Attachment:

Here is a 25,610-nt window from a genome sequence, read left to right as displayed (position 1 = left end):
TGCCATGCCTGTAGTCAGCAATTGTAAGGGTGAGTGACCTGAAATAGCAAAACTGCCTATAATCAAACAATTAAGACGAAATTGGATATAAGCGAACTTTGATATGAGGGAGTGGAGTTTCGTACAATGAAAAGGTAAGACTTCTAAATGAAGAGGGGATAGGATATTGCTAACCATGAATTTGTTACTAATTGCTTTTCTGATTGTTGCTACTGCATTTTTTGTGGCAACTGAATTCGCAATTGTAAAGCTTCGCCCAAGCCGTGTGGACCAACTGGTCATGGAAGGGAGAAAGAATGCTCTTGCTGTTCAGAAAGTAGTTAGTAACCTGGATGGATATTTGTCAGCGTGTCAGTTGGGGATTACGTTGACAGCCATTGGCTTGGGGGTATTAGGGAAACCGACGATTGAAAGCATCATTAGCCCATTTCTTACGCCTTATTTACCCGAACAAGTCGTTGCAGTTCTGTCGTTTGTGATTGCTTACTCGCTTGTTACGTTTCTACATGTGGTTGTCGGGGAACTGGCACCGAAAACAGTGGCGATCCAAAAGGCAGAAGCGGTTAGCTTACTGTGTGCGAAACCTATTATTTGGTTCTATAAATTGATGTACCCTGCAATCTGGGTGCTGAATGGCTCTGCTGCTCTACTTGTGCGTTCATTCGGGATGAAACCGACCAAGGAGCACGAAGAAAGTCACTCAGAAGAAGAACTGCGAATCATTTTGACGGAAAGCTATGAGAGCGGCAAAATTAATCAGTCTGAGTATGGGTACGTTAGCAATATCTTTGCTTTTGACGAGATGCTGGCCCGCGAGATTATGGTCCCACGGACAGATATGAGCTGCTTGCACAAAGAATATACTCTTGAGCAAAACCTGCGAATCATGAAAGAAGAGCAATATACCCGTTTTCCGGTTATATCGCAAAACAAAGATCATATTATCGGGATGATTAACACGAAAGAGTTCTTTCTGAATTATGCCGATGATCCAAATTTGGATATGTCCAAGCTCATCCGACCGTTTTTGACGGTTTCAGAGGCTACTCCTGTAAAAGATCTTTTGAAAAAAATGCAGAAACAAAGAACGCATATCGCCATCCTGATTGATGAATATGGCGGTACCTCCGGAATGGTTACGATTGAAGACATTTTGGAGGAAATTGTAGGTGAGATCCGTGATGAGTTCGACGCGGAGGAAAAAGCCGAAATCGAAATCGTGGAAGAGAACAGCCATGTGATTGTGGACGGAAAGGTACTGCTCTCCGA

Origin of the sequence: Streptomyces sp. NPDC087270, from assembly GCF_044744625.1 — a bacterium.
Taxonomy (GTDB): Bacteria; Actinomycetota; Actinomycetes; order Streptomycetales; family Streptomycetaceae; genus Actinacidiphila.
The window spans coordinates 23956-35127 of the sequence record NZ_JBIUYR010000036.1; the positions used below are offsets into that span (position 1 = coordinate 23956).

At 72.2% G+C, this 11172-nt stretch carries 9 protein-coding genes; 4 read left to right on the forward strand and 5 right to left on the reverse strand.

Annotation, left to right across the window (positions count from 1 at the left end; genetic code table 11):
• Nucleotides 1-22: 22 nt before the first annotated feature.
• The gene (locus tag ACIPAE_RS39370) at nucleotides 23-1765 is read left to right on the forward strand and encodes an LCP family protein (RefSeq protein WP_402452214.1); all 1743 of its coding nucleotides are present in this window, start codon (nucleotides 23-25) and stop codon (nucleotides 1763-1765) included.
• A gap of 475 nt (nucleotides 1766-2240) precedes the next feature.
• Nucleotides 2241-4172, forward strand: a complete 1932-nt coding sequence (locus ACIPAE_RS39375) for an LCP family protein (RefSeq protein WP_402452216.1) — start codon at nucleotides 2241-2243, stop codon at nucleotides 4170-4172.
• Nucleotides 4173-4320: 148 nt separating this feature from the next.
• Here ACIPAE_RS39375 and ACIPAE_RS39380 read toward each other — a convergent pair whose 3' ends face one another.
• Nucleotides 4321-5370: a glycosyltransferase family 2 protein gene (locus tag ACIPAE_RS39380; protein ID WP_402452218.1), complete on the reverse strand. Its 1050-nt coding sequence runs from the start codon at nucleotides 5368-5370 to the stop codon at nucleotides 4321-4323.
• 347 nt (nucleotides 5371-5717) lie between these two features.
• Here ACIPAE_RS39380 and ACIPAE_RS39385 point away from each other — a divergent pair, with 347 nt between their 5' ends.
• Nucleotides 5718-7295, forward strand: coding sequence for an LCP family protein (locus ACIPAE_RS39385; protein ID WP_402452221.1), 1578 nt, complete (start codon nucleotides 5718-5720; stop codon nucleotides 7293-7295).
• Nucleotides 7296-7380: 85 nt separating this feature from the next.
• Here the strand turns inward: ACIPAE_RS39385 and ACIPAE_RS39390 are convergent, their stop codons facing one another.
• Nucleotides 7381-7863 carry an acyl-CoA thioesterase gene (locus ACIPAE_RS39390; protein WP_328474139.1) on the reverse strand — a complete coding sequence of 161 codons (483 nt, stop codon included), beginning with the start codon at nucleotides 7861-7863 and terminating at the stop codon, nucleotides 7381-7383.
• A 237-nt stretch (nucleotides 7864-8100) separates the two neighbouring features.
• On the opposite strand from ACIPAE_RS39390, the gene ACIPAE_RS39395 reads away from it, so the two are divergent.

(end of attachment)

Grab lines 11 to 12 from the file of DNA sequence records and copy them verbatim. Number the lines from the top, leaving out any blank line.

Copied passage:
• Nucleotides 2241-4172, forward strand: a complete 1932-nt coding sequence (locus ACIPAE_RS39375) for an LCP family protein (RefSeq protein WP_402452216.1) — start codon at nucleotides 2241-2243, stop codon at nucleotides 4170-4172.
• Nucleotides 4173-4320: 148 nt separating this feature from the next.